4. Now, the accused have preferred this revision petition, and the learned Counsel Mr. E. H. B. David, appearing for them advanced arguments (1) Challenging the Tamil Nadu Kerosene (Regulation of Trade) Order, 1975 (hereinafter referred to as the Order) and Clause 17 of the said Order as ultra vires and unconstitutional as it is beyond the jurisdiction of the legislative competence of the State Legislature, because the matter comes within item No. 53 of List I of Schedule 7 of the Constitution of India and only the Union Parliament can legislate, and contending (2) that the learned Magistrate has committed an irregularity by questioning the petitioners on the same day when the copies of the documents relied upon by the prosecution were given to them and that the learned Magistrate has failed to take the accused's answers to the charges in their language, (3) that there is mis-joinder of charges and of persons (4) that the learned Magistrate ought not to have given separate sentences in view of Section 71 of the Indian Penal Code, and (5) that the confiscation and sale of the properties is illegal and no offence has been made out under the Order and the Petroleum Act.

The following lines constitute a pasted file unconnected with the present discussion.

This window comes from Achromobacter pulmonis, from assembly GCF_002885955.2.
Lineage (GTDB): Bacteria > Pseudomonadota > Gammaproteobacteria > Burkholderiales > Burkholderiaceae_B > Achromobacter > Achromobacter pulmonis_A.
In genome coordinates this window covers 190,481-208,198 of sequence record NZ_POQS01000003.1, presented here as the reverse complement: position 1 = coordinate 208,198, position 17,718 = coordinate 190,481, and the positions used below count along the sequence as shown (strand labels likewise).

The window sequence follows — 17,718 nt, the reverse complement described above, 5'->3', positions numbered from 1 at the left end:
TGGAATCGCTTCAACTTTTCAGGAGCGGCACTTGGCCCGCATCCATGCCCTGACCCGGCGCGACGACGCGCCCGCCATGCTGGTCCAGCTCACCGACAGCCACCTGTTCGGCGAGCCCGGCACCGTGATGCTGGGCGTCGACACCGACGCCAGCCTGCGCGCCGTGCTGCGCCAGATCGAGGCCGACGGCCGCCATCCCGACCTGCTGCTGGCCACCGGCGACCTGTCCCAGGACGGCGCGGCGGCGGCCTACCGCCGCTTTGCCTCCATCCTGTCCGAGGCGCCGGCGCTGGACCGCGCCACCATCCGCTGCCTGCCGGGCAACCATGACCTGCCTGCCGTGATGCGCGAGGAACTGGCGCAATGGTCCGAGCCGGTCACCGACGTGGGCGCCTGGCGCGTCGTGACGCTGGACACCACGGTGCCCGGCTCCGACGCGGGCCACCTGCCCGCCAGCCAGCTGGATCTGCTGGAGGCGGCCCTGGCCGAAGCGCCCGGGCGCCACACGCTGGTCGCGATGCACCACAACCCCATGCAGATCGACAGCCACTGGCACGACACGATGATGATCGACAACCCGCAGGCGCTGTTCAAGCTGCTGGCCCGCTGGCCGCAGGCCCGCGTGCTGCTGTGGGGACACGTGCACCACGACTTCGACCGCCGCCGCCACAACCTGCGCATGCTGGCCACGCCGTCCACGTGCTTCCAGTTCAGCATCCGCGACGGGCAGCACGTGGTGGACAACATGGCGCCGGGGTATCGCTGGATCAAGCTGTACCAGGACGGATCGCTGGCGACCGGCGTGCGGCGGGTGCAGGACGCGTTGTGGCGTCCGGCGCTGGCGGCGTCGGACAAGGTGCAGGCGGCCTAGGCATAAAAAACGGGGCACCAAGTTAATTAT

5. Coming to the first point, the learned Public Prosecutor would bring to my notice that this Order was made in the exercise of powers conferred by Section 5 of the Essential Commodities Act, 1955 (Central Act X of 1955) read with the Government of India Notification in G. O. 2314 dated July, 30, 1966, and contend that the State Legislature is competent to make the said Order, and the State Government has given reason for the enactment of the Order in the preamble of the Order itself, viz., 'Whereas the State Government are of opinion that for maintaining supplies of kerosene and for securing its equitable distribution and availability at fair prices it is necessary and expedient to provide for the licensing of Kerosene', and therefore the Order and the impugned clause are within the competence of the State Legislature, and it is not ultra vires. I accept the argument of the learned Public Prosecutor and hold that the impugned Order is quite valid.